Full Article: As America embraces early voting, GOP hurries to restrict it

National: As voting fight moves westward, accusations of racism follow | Acacia Coronado and Nicholas Riccardi/Associated Press

The Arizona Legislature was debating one of several Republican proposals to overhaul voting when GOP Sen. Michelle Ugenti-Rita said she’d had enough. “I don’t like to be characterized as supporting discriminatory laws!” she told Democrats, who say the legislation will hurt Latino and Native American voters. But Democratic Sen. Martin Quezada, a Latino from Phoenix, didn’t back down. “This will hurt my community. This will hurt my neighborhood.” “And,” he continued, “we’re going to continue bringing this up.” Indeed, Democrats are escalating their charges that the Republican push for tighter state voting laws is designed to make it hard for people of color to vote. As the fight moves from the Deep South to the Southwest, that’s put increased focus on the impact the proposals would have on Latino and Native American voters — groups with distinct histories of fighting for voting rights. “Arizona, Texas and several states in the Southwest have a long, sordid history of voter suppression, not only against African Americans but Latinos,” said Domingo Garcia, president of the League of United Latin American Citizens. Fighting the new voting bills, he added, “is our No. 1 priority.”

Full Article: As voting fight moves westward, accusations of racism follow

Editorial: For 20 years, Republicans have groomed their voters to believe in fraud | Houston Chronicle

More than 80 percent of Texas Republicans think there was widespread voter fraud in the 2020 election. Despite there being no evidence that President Trump “won in a landslide” or that voting machines “deleted” votes, millions of Texans believe otherwise. Nationwide more than half of GOP voters claim President Biden didn’t win fair and square. Are these folks so easy to dupe? Are they blinded by partisanship? Are they being “unreasonable,” as former Trump lawyer Sidney Powell now claims they must be if they believe her unhinged assertions? While allegations of fraud are false — Trump’s big lie in the face of a hard loss — it’s not difficult to see how Republican voters needed little reason to believe. After all, the GOP has been grooming them for the last 20 years. Suppression efforts couched in the language of voter fraud are nothing new. In Texas, they go back to post-Reconstruction and efforts to curtail minority voting, but the Republican Party’s modern obsession with fraud can be traced to the 2000 election. “Bush versus Gore was a turning point,” Professor Edward Foley, who directs the election law program at Ohio State University, told the editorial board. “Suddenly, the image was that every vote really does matter, and that even a presidential election might come down to 500 votes.”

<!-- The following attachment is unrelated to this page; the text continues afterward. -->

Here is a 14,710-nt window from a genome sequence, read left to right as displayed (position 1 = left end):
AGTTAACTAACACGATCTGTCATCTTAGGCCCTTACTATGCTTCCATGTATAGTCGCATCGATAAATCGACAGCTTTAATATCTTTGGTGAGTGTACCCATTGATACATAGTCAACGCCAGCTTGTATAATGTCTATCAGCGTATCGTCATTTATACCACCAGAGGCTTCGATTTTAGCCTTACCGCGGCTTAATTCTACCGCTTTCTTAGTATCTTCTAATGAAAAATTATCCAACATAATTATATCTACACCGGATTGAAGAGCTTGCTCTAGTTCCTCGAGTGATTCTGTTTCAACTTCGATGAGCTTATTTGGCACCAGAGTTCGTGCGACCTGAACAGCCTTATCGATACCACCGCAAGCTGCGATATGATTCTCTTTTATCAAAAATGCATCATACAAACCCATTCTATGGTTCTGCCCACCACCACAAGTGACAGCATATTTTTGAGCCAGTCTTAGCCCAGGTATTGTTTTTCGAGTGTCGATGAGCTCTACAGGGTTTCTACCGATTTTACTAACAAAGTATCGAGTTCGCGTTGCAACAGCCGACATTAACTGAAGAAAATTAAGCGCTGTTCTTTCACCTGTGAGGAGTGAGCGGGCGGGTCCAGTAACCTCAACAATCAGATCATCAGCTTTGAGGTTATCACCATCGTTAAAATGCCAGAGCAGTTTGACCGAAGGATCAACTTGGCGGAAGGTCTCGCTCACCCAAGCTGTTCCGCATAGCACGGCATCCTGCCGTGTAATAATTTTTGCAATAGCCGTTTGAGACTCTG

Full Article: Editorial: The Big Lie – For 20 years, Republicans have groomed their voters to believe in fraud

Arizona: Jovan Pulitzer, an icon among election fraud believers, will play a role in the election audit | Jeremy Duda/Arizona Mirror

Jovan Pulitzer, a favorite of election fraud conspiracy theorists who claims to have invented technology that can detect fraudulent ballots and whom Georgia’s Republican secretary of state recently derided as a “failed inventor and a failed treasure hunter,” will have a role in the Senate’s audit of the 2020 election in Maricopa County. The audit will seek to “identify any ballots that are suspicious and potentially counterfeit,” according to the statement of work for the lead contractor, Cyber Ninjas. Pulitzer’s name does not appear in the document. But Ken Bennett, Arizona’s former secretary of state who’s serving as a spokesman for the audit, confirmed his involvement, though he said he’s unsure whether Pulitzer himself will be involved or whether the audit team will only be using his technology that Pulitzer claims can detect fraudulent ballots. Pulitzer’s involvement comes despite any evidence whatsoever that fraudulent ballots were cast in the general election, despite a lack of confirmation that his technology works as he claims, and despite questions about his credibility. Bennett said Doug Logan, the owner and CEO of Cyber Ninjas, told him that he consulted with Pulitzer while designing the process used to test the ballots, a process that Bennett said will include other people’s technology as well. He said his understanding is that all 2.1 million ballots cast in Maricopa County will be examined. Bennett said the Senate has not independently verified that Pulitzer’s technology actually does what he claims, but that other election officials he’s spoken with over the years have described similar technologies. “So, it doesn’t strike me as odd at all that he may have some technology to do the same thing,” Bennett said.